Finding Self-Love in Recovery

Finding Self-Love in Recovery
by on September 25, 2019 in

We live in a world of duality; a world of right and wrong, positive and negative. Many people view things from a lens of black and white, even if it is unconscious. When it comes to recovery, it is laden with right and wrong. Even if it is spoken about in the context of forgiveness and getting back on the wagon if one falls off, there is a lot of guilt and shame people feel when they relapse. Not to mention shame for using in the first place. There is a belief that states “I am doing it good and right when I am sober,” and “I am not as good of a person if I am using or relapsing.” No one is walking around saying these words outright of course, yet isn’t that the deep down belief?the shame of relapse

It is very important to be able to look at oneself from the stance of “who” I am is not what I do. In other words, a person’s choices are not a measurement stick that determines his or her value as a human being. I know that can be hard to believe when we are told that our accomplishments, looks, and how we treat others and ourselves is the way we become deserving or undeserving, but I beg to differ. I believe that every single soul is inherently valuable despite what has happened. There are not exceptions to this.

Experiences of the Soul and Self

One perspective is that our souls are here to learn and grow. We can think of our lives as a journey where a soul came into a human form to evolve. This perspective invites us to consider that we are a soul having a human experience rather than a human with a soul. Can you feel the difference between the two? When we can see through the eyes of love and compassion, our human journey becomes less black and white, and more gray. It gives us space to step back and create space between our struggles and who we are, by realizing that we are not our choices but that instead that we have choices.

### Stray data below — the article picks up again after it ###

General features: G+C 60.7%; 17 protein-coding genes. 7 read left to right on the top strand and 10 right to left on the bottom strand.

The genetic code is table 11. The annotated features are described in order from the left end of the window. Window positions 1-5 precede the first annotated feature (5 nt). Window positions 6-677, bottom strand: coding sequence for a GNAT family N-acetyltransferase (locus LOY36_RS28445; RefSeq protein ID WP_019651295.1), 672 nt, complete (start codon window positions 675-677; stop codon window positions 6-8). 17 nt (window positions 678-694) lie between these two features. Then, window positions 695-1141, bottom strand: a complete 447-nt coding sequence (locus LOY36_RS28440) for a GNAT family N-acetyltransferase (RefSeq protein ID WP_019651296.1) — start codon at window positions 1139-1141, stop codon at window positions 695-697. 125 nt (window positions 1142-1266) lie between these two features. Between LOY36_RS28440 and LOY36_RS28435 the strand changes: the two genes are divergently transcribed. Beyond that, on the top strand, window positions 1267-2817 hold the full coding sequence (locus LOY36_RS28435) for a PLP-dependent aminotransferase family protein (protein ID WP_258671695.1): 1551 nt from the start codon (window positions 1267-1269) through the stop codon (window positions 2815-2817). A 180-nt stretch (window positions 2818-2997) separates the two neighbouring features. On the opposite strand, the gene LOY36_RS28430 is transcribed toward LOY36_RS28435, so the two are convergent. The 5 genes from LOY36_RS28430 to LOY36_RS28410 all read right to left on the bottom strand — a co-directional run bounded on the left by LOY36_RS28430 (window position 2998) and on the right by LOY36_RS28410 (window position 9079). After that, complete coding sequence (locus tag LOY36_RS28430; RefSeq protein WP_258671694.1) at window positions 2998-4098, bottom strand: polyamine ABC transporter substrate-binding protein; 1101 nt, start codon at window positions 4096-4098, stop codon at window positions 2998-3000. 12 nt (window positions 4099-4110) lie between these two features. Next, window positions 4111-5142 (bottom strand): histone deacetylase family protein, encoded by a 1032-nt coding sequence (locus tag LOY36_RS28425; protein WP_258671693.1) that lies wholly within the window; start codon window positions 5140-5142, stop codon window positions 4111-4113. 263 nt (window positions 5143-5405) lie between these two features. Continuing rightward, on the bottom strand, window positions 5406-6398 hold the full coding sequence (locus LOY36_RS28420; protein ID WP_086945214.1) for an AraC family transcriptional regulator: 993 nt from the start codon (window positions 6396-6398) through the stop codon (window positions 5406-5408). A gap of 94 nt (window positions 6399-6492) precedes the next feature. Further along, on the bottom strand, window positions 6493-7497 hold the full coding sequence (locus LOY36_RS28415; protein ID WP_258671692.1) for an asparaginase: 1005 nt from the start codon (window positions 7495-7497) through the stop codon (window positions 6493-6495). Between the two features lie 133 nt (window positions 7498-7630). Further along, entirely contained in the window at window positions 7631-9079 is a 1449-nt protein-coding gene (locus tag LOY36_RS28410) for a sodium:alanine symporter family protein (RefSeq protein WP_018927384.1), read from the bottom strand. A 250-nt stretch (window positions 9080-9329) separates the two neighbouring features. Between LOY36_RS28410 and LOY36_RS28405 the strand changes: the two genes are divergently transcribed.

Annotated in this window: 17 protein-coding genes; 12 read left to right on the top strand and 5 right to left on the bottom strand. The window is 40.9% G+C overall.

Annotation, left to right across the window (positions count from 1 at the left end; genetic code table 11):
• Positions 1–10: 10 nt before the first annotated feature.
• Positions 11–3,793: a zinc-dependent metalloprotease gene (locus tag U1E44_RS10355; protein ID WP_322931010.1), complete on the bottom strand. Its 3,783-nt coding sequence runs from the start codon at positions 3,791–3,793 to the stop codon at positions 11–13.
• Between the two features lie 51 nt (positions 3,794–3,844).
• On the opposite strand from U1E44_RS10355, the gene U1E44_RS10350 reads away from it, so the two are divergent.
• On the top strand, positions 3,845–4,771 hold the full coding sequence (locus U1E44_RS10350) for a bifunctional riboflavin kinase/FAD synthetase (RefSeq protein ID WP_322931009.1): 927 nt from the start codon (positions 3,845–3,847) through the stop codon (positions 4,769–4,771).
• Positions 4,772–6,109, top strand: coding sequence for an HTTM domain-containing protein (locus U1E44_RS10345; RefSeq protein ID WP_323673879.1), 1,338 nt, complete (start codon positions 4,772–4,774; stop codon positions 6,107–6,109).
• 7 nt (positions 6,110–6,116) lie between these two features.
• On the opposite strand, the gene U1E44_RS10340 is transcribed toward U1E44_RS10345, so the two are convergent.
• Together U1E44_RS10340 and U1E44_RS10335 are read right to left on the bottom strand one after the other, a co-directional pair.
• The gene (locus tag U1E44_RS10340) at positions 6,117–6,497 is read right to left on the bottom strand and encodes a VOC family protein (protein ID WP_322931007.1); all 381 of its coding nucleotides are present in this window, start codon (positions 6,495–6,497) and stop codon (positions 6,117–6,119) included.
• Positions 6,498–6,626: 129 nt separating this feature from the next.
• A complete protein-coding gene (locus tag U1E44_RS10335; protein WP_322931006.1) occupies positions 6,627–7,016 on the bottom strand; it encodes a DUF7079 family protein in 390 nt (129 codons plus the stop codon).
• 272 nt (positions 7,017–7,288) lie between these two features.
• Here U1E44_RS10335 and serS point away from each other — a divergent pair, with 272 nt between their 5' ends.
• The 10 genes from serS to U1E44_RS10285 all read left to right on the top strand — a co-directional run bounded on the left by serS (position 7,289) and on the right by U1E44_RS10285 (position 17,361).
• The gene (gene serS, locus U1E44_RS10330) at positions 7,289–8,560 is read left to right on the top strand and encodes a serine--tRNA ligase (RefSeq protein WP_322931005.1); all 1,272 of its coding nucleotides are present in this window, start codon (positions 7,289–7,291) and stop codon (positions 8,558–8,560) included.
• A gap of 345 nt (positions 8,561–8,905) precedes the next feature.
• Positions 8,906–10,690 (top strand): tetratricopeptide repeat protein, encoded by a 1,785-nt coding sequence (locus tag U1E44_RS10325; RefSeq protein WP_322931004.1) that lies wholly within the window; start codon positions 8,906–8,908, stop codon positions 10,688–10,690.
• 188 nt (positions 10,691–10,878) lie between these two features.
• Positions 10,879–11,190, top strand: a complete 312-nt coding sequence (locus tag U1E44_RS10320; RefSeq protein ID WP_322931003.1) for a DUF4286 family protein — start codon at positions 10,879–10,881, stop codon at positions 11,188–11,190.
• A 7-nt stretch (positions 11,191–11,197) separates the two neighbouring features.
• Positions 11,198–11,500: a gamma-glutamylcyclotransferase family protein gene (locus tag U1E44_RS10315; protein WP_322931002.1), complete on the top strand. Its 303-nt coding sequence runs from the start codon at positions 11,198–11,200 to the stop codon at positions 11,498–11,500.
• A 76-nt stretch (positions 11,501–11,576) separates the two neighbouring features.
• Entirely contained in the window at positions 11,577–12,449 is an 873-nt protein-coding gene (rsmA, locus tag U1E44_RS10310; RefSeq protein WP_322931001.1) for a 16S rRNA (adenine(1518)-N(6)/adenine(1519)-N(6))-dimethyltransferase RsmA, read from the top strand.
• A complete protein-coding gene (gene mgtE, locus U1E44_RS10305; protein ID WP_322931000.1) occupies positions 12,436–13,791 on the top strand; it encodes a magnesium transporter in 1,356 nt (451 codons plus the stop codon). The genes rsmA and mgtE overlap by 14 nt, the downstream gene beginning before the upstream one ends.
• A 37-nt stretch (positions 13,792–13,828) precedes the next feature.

Our choices and actions lead us in a very specific direction. Sometimes that direction is something we feel good about and other times it is something we feel shame about. The key is to remember that neither choice can change our inherent worth. What can change however, is how we experience life, how our choices impact others and what happens to us as a result of these choices. Given that most of us want to avoid suffering, the natural tendency is to do what we can to reduce it.

When I think of the clients I have worked with, along with my own journey, I am present to the innate desire we all share to free ourselves from the prison of our own making. Our own self-judgements or the capacity to view our struggles with compassion can completely change our entire experience in life. If we take this outside ourselves to get a better view, just think about a person who loves themselves and how they experience life. Then think of someone who hates themselves and what daily life is like for this person. No matter what one is doing or experiencing, how they see themselves will create joy or suffering in almost all areas of life.

Taking Responsibility For Ourselves

Taking responsibility for how we talk and treat ourselves is one of the greatest gifts available through our freewill. I am not saying this is easy; it certainly has been a huge growth process for most of us. But even being able to admit that it is up to us to heal our relationship with ourselves is incredibly liberating. It takes the onus off the addiction or others. It means that we get the opportunity to start to consider things from a higher perspective. One where our addiction is not seen as the enemy but rather the thing we have had to use to make it through.

Finding self-love in oneselfI think this can be scary for some people because they are so afraid of who they are as an addict, that bringing real and true compassion to themselves, makes them feel vulnerable. They believe that so long as they hate that part of themselves, and make it wrong, they won’t go back there. The question I have is, “Is that how you want to live?” Do you want to live as a person who has to hate a part of themselves in order to be accepted? True acceptance doesn’t have hate within it. It has acceptance of all that is. Therefore, one cannot say they love and accept themselves fully, while also secretly judging a part they feel they have to tuck away.

Doing the deeper work to heal our relationship with ourselves and our addictive tendencies is far more important than I believe people realize. There is a lot of emphasis on doing whatever it takes to be sober. While this is important for many, we deserve to love ourselves no matter where we are on our journey. We deserve to be okay with who we are no matter if we have a current addiction in tow, have relapsed, or are in a place of not engaging in a behavior at all anymore. Self-love is not contingent on what we are doing, but instead is based on the simple fact that we are worthy because our soul is precious. Just as a parent would not stop loving their child for their choices, we should not stop loving ourselves for ours. Everyone is doing the best they can given their level of consciousness and the resources available to them at a specific moment in time.